Thyme isn’t just one of the most popular culinary herbs today — it also has a long history of use as a medicinal healer and protector. For example, back in the Roman era, it was consumed to prevent and treat poisoning.
In the days before refrigeration and food safety laws, including thyme in recipes gave you at least some protection against spoiled meat and food-borne illness. And prior to modern antibiotics coming on the scene, thyme oil was used to medicate bandages.
Whether you realize it or not, you’ve likely used this herb medicinally before — since thymol, thyme’s most active ingredient, is found in Listerine mouthwash and Vicks VapoRub, due to its antibacterial and antifungal properties. The fact that these classic, although not very natural, products choose to use thymol speaks to the medicinal benefits of this versatile herb.
What Is Thyme?
Thyme (Thymus vulgaris) is an herb that belongs to the mint family (Lamiaceae). The plant is a relative of the oregano genus Origanum.
Is thyme a vegetable? It’s considered an herb rather a vegetable, since herbs are something that mostly flavor food (and supply nutrients too) where as vegetables are plants that can be eaten as a main ingredient. In other words, herbs tend to be consumed in smaller quantities than vegetables.
Thyme plants are currently cultivated throughout the world, and the fresh leaves are commonly dried and used as culinary seasoning. This herb comes in dozens of varieties, but French thyme is considered the most common.
What is thyme good for? According to a 2018 report, thyme “exhibits antimicrobial, antioxidant, anticarcinogenesis, anti-inflammatory, and antispasmodic activities.”
In general, it’s excellent at supporting the immune and respiratory systems, as well as the digestive, nervous and other body systems. For example, thyme uses include helping to kill a variety of germs and preventing infections, as well as scavenging free radicals that contribute to the aging process.
The principal component of thymus vulgaris extract and essential oil is thymol, which gives it its antiseptic properties. For this reason, thyme oil is commonly used in mouthwashes and toothpastes. Thymol also kills fungi and is commercially added to hand sanitizers and antifungal creams.
Additionally, thyme contains another bacteria fighter known as carvacrol and also has a variety of flavonoids — including apigenin, naringenin, luteolin and thymonin. These flavonoids increase the herb’s antioxidant capacity and other health-promoting effects.
One tablespoon of fresh thyme leaves contains about:
- 3 calories
- 1 grams carbohydrates
- less than 1 gram protein, fiber or fat
- 3.6 milligrams vitamin C (6 percent DV)
- 105 IU vitamin A (3 percent DV)
- 0.3 milligrams iron (3 percent DV)
- 0.3 milligram manganese (3 percent DV)
1. Helps Fight Sore Throats
Studies have demonstrated that thyme oil is a strong natural antimicrobial, making it a serious weapon against sore throats. Its carvacrol content is a major reason why it’s one of the top essential oils for sore throat relief.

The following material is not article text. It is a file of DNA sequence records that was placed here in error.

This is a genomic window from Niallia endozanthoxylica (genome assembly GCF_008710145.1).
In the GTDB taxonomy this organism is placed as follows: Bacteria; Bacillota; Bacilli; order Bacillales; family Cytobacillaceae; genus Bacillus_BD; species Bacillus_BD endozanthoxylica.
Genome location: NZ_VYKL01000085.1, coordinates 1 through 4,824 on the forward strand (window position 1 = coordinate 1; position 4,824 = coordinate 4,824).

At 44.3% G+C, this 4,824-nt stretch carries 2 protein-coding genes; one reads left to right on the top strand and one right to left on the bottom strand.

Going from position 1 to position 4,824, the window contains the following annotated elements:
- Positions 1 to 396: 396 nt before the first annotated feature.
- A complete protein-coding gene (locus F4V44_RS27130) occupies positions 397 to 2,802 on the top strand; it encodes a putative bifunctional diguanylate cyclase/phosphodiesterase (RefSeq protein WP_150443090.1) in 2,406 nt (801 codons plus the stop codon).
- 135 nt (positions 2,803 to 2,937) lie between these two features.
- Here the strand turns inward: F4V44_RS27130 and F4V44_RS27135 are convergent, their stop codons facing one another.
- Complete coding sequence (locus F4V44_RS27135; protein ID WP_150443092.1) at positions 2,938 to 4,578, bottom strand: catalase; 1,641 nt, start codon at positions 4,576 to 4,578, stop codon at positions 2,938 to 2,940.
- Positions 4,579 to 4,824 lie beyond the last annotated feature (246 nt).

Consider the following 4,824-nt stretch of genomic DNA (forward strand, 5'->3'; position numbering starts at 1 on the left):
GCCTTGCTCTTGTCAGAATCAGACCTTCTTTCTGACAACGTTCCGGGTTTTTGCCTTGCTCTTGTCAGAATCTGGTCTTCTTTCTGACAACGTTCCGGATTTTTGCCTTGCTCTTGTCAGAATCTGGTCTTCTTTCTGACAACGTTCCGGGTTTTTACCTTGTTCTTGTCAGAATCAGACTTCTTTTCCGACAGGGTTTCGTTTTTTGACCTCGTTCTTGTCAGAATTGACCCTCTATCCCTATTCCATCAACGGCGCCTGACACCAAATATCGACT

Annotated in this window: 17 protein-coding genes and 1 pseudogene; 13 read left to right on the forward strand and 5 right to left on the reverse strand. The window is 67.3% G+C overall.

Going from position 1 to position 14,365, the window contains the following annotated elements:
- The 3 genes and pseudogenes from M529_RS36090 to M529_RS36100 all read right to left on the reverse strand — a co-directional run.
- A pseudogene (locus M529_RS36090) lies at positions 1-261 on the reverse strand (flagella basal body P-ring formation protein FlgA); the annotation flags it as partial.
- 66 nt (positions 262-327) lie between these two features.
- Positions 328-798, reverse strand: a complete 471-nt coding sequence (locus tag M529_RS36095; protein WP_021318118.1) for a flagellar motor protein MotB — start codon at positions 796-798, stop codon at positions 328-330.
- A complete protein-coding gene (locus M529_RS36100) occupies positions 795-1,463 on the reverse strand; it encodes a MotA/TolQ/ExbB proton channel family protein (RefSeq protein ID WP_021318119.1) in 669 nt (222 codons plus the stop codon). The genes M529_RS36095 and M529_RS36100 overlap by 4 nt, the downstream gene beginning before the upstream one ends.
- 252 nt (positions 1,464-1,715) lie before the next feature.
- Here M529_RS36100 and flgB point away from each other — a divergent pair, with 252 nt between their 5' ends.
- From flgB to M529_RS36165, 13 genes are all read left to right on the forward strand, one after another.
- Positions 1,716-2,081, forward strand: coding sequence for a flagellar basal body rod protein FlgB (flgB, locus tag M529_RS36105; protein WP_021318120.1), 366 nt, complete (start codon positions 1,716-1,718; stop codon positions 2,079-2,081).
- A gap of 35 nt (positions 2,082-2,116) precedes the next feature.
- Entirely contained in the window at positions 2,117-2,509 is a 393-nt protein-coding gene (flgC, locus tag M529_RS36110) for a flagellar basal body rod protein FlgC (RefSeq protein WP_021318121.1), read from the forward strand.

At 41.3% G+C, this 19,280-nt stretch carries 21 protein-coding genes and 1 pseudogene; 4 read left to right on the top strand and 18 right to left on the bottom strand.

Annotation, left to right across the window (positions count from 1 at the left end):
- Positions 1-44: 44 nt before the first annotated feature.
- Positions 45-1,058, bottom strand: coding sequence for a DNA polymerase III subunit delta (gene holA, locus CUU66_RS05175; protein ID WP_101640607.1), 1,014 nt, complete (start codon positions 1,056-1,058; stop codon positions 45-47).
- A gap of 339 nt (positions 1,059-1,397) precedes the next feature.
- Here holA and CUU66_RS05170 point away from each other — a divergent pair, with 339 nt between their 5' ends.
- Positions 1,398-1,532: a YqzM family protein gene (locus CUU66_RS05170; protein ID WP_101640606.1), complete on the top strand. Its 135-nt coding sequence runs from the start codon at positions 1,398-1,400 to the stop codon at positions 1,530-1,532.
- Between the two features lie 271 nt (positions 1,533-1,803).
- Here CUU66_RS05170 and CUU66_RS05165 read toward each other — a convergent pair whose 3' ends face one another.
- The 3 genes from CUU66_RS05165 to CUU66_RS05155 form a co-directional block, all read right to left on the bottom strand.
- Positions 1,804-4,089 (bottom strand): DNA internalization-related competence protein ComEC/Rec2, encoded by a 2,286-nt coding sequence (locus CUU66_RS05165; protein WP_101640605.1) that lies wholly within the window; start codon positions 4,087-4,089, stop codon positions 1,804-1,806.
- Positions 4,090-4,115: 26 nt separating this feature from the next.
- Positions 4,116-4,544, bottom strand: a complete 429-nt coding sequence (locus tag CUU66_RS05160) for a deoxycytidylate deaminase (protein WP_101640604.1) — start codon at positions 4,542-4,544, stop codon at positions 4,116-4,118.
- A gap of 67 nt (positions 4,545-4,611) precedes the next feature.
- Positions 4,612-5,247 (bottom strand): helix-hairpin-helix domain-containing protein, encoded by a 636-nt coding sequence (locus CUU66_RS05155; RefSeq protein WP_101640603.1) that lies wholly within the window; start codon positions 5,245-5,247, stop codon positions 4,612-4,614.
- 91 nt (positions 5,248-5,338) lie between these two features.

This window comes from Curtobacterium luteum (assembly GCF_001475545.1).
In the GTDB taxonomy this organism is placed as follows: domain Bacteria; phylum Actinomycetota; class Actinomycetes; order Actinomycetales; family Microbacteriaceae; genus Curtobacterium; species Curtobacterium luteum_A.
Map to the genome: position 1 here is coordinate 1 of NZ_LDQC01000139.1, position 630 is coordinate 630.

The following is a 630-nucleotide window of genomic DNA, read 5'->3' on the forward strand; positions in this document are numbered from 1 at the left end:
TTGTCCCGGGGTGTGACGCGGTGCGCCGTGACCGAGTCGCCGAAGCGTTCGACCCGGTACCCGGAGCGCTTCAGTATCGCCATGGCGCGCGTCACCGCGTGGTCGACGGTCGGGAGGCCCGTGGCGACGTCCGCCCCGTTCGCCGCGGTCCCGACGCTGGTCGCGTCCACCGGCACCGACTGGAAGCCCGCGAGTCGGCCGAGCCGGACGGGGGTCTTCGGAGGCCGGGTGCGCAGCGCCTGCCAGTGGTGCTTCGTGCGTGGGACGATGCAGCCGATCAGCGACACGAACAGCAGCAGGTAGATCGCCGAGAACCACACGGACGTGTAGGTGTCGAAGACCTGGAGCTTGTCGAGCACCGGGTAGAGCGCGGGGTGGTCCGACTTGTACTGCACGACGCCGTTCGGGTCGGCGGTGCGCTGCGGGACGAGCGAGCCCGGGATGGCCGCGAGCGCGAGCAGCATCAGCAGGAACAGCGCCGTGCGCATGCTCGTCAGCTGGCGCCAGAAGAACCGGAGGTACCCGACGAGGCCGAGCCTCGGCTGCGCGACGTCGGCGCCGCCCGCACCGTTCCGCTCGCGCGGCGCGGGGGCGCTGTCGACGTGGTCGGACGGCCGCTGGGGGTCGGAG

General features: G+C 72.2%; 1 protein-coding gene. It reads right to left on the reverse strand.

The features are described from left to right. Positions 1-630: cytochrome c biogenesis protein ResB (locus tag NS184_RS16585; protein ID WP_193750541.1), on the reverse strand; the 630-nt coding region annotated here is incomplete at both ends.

One recent study tested thyme oil’s response to 120 different strains of bacteria isolated from patients with infections of the oral cavity, respiratory tract and genitourinary tract.
The results of the experiments showed that the oil from the thyme plant exhibited extremely strong activity against all of the clinical strains. It even demonstrated a good efficacy against antibiotic-resistant strains.
Next time you have a sore throat, make sure to add this herb to your soup and/or sip on some germ-killing thyme tea.
2. May Help Lower Blood Pressure and Cholesterol Levels
The ingestion of thyme has been shown to produce antihypertensive activity, which makes it a great herbal choice for anyone suffering from high blood pressure symptoms.
A recent animal study found that thymus vulgaris extract was able to significantly reduce the heart rate of subjects with hypertension. The extract was also shown to reduce cholesterol, triglyceride and LDL levels while increasing HDL cholesterol levels.
Instead of overdoing it on salt, try adding beneficial herbs like thyme to your meals to boost both the flavor and nutrient content.
3. Can Help Prevent Food Poisoning
Thyme has the ability not only to help prevent food contamination, but to decontaminate previously contaminated foods as well.
In several studies published in Food Microbiology, researchers found that the herb’s essential oil is able to extend the shelf-life of meat and baked goods and decontaminate lettuce inoculated with Shigella, an infectious organism that causes diarrhea and can lead to major intestinal damage.
In one study, washing produce in a solution containing just 1 percent of the oil decreased the number of Shigella bacteria below the point of detection. This suggests that by adding it to your next meal, such as raw greens or salad, you may actually help decrease your likelihood of a foodborne illness.
4. May Boost Your Mood
The compound called carvacrol that’s found in this medicinal herb has been shown to have some very positive mood-boosting effects.
Research published in 2013 showed that when carvacrol was administered for seven consecutive days to animals, it was able to increase both dopamine and serotonin levels in the prefrontal cortex and hippocampus. Dopamine and serotonin are two key neurotransmitters when it comes to your mood.
The data from this study suggests that carvacrol is a brain-active molecule that can influence cognitive activity through the modulation of neurotransmitters. If thyme is regularly ingested in low concentrations, it might improve feelings of well-being. Other studies, mostly conducted on rats, show that it particularly has anxiolytic properties, meaning it fights anxiety.
5. Supports The Immune System and May Help Fight Cancer
Active constituents in this herb may be able to fight against development of tumors that can become cancerous. More specifically, carvacrol is a major component of the essential oil that has displayed antitumor properties, making this beneficial plant a potential cancer-fighting food.
One recent study published in Anti-Cancer Drugs found that carvacrol inhibited the proliferation and migration of the two colon cancer cell lines. Overall, research shows that carvacrol has therapeutic potential for both the prevention and treatment of colon cancer.